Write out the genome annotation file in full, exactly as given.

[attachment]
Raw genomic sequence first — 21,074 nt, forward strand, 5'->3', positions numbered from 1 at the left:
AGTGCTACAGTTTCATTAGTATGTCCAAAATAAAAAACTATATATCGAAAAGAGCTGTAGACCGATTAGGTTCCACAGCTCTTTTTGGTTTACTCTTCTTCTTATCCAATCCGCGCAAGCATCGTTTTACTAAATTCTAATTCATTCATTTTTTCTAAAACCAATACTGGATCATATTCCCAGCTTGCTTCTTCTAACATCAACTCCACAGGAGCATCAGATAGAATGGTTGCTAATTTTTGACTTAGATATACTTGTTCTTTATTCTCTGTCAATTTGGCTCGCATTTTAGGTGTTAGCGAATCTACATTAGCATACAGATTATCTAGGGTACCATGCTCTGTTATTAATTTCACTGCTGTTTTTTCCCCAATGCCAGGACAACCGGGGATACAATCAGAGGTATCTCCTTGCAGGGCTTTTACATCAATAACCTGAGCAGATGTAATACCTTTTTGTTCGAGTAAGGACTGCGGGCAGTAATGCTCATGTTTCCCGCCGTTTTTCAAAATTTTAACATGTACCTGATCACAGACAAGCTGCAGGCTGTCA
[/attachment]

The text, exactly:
Raw genomic sequence first — 21,074 nt, forward strand, 5'->3', positions numbered from 1 at the left:
AGTGCTACAGTTTCATTAGTATGTCCAAAATAAAAAACTATATATCGAAAAGAGCTGTAGACCGATTAGGTTCCACAGCTCTTTTTGGTTTACTCTTCTTCTTATCCAATCCGCGCAAGCATCGTTTTACTAAATTCTAATTCATTCATTTTTTCTAAAACCAATACTGGATCATATTCCCAGCTTGCTTCTTCTAACATCAACTCCACAGGAGCATCAGATAGAATGGTTGCTAATTTTTGACTTAGATATACTTGTTCTTTATTCTCTGTCAATTTGGCTCGCATTTTAGGTGTTAGCGAATCTACATTAGCATACAGATTATCTAGGGTACCATGCTCTGTTATTAATTTCACTGCTGTTTTTTCCCCAATGCCAGGACAACCGGGGATACAATCAGAGGTATCTCCTTGCAGGGCTTTTACATCAATAACCTGAGCAGATGTAATACCTTTTTGTTCGAGTAAGGACTGCGGGCAGTAATGCTCATGTTTCCCGCCGTTTTTCAAAATTTTAACATGTACCTGATCACAGACAAGCTGCAGGCTGTCA